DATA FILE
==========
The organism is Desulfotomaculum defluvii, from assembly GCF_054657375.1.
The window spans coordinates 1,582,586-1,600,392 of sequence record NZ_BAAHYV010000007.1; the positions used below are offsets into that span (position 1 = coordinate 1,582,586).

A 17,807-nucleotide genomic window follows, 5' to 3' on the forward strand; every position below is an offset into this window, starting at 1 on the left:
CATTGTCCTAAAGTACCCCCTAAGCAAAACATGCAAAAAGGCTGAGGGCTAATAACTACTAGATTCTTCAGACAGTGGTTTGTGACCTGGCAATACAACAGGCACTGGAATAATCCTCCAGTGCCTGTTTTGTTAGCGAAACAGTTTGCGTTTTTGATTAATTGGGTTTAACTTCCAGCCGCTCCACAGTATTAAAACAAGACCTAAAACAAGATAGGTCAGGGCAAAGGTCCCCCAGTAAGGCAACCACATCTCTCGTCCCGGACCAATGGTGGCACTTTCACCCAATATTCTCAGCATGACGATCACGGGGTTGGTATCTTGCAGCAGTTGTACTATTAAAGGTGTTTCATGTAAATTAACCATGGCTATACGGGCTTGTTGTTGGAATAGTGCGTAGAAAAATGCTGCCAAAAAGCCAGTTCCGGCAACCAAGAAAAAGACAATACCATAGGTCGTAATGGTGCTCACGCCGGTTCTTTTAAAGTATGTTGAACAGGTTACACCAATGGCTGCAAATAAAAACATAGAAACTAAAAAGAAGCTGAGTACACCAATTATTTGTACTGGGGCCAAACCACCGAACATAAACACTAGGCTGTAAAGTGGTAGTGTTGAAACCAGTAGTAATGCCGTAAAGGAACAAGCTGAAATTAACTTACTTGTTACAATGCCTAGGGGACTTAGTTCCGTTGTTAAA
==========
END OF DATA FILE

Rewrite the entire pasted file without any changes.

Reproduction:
The organism is Desulfotomaculum defluvii, from assembly GCF_054657375.1.
The window spans coordinates 1,582,586-1,600,392 of sequence record NZ_BAAHYV010000007.1; the positions used below are offsets into that span (position 1 = coordinate 1,582,586).

A 17,807-nucleotide genomic window follows, 5' to 3' on the forward strand; every position below is an offset into this window, starting at 1 on the left:
CATTGTCCTAAAGTACCCCCTAAGCAAAACATGCAAAAAGGCTGAGGGCTAATAACTACTAGATTCTTCAGACAGTGGTTTGTGACCTGGCAATACAACAGGCACTGGAATAATCCTCCAGTGCCTGTTTTGTTAGCGAAACAGTTTGCGTTTTTGATTAATTGGGTTTAACTTCCAGCCGCTCCACAGTATTAAAACAAGACCTAAAACAAGATAGGTCAGGGCAAAGGTCCCCCAGTAAGGCAACCACATCTCTCGTCCCGGACCAATGGTGGCACTTTCACCCAATATTCTCAGCATGACGATCACGGGGTTGGTATCTTGCAGCAGTTGTACTATTAAAGGTGTTTCATGTAAATTAACCATGGCTATACGGGCTTGTTGTTGGAATAGTGCGTAGAAAAATGCTGCCAAAAAGCCAGTTCCGGCAACCAAGAAAAAGACAATACCATAGGTCGTAATGGTGCTCACGCCGGTTCTTTTAAAGTATGTTGAACAGGTTACACCAATGGCTGCAAATAAAAACATAGAAACTAAAAAGAAGCTGAGTACACCAATTATTTGTACTGGGGCCAAACCACCGAACATAAACACTAGGCTGTAAAGTGGTAGTGTTGAAACCAGTAGTAATGCCGTAAAGGAACAAGCTGAAATTAACTTACTTGTTACAATGCCTAGGGGACTTAGTTCCGTTGTTAAA